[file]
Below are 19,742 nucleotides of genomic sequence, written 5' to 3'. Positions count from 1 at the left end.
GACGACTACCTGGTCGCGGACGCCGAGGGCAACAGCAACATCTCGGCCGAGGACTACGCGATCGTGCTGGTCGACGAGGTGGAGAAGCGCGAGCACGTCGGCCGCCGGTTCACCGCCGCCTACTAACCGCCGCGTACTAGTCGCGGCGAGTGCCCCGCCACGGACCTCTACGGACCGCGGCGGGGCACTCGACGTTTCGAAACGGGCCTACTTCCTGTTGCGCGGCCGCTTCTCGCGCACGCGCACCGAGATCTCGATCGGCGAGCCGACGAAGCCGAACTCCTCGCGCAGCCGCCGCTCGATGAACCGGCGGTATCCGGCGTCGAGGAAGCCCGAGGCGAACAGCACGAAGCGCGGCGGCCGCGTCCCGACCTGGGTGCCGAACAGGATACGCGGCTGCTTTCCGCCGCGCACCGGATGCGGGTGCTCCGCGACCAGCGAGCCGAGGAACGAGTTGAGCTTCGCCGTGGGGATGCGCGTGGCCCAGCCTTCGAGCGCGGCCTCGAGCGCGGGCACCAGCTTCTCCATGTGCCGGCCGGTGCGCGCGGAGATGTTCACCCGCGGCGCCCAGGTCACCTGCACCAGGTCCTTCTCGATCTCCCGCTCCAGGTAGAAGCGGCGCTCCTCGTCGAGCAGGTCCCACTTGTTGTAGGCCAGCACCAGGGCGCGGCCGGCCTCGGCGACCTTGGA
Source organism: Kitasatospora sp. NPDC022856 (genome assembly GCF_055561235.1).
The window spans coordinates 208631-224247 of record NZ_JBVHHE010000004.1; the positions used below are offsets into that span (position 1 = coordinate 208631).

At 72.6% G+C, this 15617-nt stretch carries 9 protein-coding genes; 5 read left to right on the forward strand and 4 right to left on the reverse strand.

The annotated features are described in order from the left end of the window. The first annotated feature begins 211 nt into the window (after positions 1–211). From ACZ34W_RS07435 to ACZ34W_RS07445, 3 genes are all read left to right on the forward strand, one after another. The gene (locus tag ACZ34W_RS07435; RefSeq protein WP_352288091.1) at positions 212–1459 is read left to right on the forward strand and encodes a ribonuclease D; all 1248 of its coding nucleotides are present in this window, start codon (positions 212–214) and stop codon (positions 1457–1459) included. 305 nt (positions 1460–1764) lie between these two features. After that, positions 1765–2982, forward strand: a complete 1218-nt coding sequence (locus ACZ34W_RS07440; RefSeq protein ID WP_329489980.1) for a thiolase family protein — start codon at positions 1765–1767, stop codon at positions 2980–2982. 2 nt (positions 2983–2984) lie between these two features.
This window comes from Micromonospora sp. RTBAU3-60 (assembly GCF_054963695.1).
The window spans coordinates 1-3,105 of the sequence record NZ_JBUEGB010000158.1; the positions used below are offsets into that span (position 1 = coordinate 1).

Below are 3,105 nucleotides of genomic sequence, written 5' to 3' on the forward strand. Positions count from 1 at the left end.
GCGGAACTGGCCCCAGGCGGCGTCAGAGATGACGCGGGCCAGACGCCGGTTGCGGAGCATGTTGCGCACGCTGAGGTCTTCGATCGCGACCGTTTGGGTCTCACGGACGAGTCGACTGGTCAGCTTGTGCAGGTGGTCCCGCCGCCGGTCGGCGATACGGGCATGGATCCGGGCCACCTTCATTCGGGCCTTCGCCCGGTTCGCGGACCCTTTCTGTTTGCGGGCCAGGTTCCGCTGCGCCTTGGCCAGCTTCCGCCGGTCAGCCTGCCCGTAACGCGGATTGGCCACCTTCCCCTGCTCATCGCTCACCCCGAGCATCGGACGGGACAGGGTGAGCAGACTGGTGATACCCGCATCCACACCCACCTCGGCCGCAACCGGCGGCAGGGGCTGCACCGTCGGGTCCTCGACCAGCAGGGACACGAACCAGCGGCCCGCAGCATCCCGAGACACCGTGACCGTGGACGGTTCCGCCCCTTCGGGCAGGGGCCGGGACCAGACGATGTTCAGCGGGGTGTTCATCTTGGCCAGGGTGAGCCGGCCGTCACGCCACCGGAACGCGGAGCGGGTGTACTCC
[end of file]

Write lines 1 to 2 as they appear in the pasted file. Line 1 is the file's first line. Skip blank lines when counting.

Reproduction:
Below are 19,742 nucleotides of genomic sequence, written 5' to 3'. Positions count from 1 at the left end.
GACGACTACCTGGTCGCGGACGCCGAGGGCAACAGCAACATCTCGGCCGAGGACTACGCGATCGTGCTGGTCGACGAGGTGGAGAAGCGCGAGCACGTCGGCCGCCGGTTCACCGCCGCCTACTAACCGCCGCGTACTAGTCGCGGCGAGTGCCCCGCCACGGACCTCTACGGACCGCGGCGGGGCACTCGACGTTTCGAAACGGGCCTACTTCCTGTTGCGCGGCCGCTTCTCGCGCACGCGCACCGAGATCTCGATCGGCGAGCCGACGAAGCCGAACTCCTCGCGCAGCCGCCGCTCGATGAACCGGCGGTATCCGGCGTCGAGGAAGCCCGAGGCGAACAGCACGAAGCGCGGCGGCCGCGTCCCGACCTGGGTGCCGAACAGGATACGCGGCTGCTTTCCGCCGCGCACCGGATGCGGGTGCTCCGCGACCAGCGAGCCGAGGAACGAGTTGAGCTTCGCCGTGGGGATGCGCGTGGCCCAGCCTTCGAGCGCGGCCTCGAGCGCGGGCACCAGCTTCTCCATGTGCCGGCCGGTGCGCGCGGAGATGTTCACCCGCGGCGCCCAGGTCACCTGCACCAGGTCCTTCTCGATCTCCCGCTCCAGGTAGAAGCGGCGCTCCTCGTCGAGCAGGTCCCACTTGTTGTAGGCCAGCACCAGGGCGCGGCCGGCCTCGGCGACCTTGGA